Dec21

Age of Athena – Gate to Oblivion Review

Age of Athena – Gate to Oblivion Review

“This is also how I feel about symphonic metal, its glimmering, shiny surface often subject to intense scrutiny from those who say the subgenre has stagnated. Enter Age of Athena, a new band from Canada’s Ontario whose debut, Gate to Oblivion, combines “influences of American metalcore and European symphonic metal.” Symphony of opera destruction?

Lhaäd – Below Review

Lhaäd – Below Review

Below is the debut full-length from one-person ambient black metal project Lhaäd. This description is likely to conjure up worrisome images of self-indulgent hours-long snoozefests that use tepid atmospheres to mask lazy writing. But Belgian multi-instrumentalist Lykormas, Lhaäd’s prolific mastermind, is not so easy to pigeonhole.” Pigeons without homes.

Memory Garden – 1349 Review

Memory Garden – 1349 Review

“Well, this is a yuletide surprise. A new Memory Garden album was not on my bingo card for Covid-ravaged 2021. To set the stage, Memory Garden emerged out of the 90s Swedish power/doom scene that birthed such acts as Tad MoroseMorgana Lefay and Sorcerer. Like these somewhat better-known brethren, their sound was regal, polished, classy, and bedecked in the finery of both doom and heavy power metal. Since their last release was way back in 2013, I’d assumed they were in the garden themselves.” A pox on 2021.

Phrenelith – Chimaera Review

Phrenelith – Chimaera Review

“Just listen to Desolate Endscape instead. That’s the record you want to hear. Chimaera simply doesn’t measure up to Phrenelith’s debut, a cratonic slab of atrocious death metal that crushed listeners with granitic indifference. Chimaera is nothing of the sort: an unfocused, unfinished, and forgettable record that manages at best to echo Endscape, foggily repeating its shapes without conviction.” Desolate tidings of the end.

Doodswens –  Lichtvrees Review

Doodswens – Lichtvrees Review

“Somehow, we’ve made it to December again, which means the time for cold, dark, angry albums is once again upon us—or so I told myself when I discovered Doodswens (“death wish”) in the Promo Pit, a Dutch duo who plays exactly that sort of music. Specifically, they play frigid black metal of the sort that ruins happy days and wraps around you like a blanket on the miserable ones.” Turn loose the dood swans.

Rachel Mother Goose – Synra Basho Review

Rachel Mother Goose – Synra Basho Review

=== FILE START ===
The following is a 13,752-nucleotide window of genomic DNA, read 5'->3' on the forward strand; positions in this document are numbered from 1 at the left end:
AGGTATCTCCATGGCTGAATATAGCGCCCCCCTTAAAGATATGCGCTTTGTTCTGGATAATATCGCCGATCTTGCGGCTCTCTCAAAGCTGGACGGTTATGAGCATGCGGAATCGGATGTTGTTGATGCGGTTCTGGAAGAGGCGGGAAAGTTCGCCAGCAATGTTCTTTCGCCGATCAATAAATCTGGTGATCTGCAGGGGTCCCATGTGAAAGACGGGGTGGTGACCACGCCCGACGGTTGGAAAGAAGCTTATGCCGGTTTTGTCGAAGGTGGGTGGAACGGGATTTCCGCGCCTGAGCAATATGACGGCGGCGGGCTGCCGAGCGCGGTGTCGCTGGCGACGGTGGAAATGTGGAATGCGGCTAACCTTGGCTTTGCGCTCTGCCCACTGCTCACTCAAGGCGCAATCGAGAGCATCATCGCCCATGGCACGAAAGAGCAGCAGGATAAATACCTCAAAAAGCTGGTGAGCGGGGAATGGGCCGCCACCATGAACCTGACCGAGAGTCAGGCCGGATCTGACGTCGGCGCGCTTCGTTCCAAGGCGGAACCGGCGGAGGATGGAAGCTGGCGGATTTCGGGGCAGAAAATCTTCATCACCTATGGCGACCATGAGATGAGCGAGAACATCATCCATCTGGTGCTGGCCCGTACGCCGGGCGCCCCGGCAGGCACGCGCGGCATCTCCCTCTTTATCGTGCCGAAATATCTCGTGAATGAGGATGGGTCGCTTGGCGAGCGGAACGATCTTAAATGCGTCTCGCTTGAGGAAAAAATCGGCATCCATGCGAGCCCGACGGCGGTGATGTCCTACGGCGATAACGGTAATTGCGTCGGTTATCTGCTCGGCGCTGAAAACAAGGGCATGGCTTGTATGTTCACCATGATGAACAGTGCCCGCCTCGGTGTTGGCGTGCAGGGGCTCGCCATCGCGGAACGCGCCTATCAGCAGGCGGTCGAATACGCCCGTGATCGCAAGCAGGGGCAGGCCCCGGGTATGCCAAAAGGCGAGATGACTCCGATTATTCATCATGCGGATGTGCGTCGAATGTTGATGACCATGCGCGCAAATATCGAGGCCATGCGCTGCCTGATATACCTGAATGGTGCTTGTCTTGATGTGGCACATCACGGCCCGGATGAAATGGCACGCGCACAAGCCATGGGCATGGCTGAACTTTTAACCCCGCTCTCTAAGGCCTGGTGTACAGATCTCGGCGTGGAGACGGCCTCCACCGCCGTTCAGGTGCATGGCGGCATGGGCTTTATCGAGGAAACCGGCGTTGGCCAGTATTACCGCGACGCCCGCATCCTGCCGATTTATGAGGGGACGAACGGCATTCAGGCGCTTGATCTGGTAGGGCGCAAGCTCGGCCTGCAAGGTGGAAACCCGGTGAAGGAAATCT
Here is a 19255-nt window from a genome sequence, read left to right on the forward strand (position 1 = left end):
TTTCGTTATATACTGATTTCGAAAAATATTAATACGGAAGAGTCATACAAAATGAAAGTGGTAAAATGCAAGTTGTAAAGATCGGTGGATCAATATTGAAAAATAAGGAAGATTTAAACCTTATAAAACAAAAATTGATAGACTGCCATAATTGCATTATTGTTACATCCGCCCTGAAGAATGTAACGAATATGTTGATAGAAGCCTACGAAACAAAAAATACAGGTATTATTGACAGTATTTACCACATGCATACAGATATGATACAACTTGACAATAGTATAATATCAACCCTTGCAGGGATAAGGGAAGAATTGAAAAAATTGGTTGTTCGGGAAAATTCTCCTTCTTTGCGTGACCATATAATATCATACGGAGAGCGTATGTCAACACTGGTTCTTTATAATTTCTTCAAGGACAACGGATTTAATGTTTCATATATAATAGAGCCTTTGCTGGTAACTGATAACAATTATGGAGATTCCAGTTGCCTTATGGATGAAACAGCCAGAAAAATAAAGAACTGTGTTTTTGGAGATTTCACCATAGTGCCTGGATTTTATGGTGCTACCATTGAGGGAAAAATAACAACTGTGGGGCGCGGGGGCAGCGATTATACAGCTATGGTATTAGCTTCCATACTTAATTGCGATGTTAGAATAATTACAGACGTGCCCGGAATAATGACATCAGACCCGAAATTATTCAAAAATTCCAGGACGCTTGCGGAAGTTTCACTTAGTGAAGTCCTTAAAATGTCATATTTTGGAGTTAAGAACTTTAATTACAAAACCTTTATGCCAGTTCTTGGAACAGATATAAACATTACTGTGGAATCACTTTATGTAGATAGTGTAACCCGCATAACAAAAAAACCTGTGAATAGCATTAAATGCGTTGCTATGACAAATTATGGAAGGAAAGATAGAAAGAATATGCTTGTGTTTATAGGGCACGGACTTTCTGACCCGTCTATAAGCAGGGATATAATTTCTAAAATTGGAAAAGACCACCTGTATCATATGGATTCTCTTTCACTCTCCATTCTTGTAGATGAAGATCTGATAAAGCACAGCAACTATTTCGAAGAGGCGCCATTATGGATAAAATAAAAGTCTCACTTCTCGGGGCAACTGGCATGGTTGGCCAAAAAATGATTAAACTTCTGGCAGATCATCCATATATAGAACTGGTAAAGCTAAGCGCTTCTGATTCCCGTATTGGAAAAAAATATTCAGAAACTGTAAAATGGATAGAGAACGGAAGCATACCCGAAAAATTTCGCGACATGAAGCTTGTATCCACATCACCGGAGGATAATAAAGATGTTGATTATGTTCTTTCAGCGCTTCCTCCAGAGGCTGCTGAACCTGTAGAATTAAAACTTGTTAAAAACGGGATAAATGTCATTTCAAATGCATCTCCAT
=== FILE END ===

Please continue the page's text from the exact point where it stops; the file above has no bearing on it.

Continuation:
“Yes, Rachel Mother Goose is an odd name and no, I don’t know why they chose to call themselves that. Given that RMG is a Japanese band and given many of the curious lyric choices (all in English), I imagine something was lost in translation. I had never heard of this band before Steel Druhm handed it off, but the mention of Rainbow and Yngwie Malmsteen as primary influences had me intrigued. How would a band of young Japanese shredders update the bloated neoclassical metal genre? Would it be full “Speed King” ahead with epic Blackmorean riffs? Or a neoclassical wank fest of Rising Forced arpeggios?” Duck, duck, Yngwie!

Malignant Altar – Realms of Exquisite Morbidity Review

Malignant Altar – Realms of Exquisite Morbidity Review

“Like a cesspool creamsicle, Malignant Altar seep out of Texas with their debut full-length, Realms of Exquisite Morbidity. Proud members of the “Morbid Angel coated in shit, sludge and tentacles” mini-genre, they glissade up alongside other poo-encrusted acts like Decrepisy who believe Incantation needed more murk and muck in their formative years. And over the course of 33 minutes, Malignant Altar do their damndest to force-feed you all the medical waste and filth they can as they gleefully cavort through the unspeakably foul gunk of some godforsaken cavern of inequity.” Altars of jaundice.

Clouds – Despărțire Review

Clouds – Despărțire Review

“You could hardly find a more autumnally appropriate band than Clouds. Their name not only describes the most prevalent meteorological phenomenon of the season, their past catalog, and a band roster filled with members from legendary Funeral, Saturnus, and Shape of Despair has established them as a master of atmospheric doom.” Sure, it’s winter. And yes, this record dropped in October. Did you miss it?

Dormant Ordeal – The Grand Scheme of Things Review

Dormant Ordeal – The Grand Scheme of Things Review

Dr. Wvrm highlighted Poland’s Dormant Ordeal’s We Had It Coming as a Thing You Might Have Missed. While Wvrm was overwhelmingly positive, he noted that the band had room and serious potential for more exploration. Often third albums make or break bands, as they either transcend their influences in a burst of self-actualization or recede into the unforgiving metal landscape.” Is this n00b more reasonable in their assessment of the new Dormant Ordeal? Or is it still raining 4s?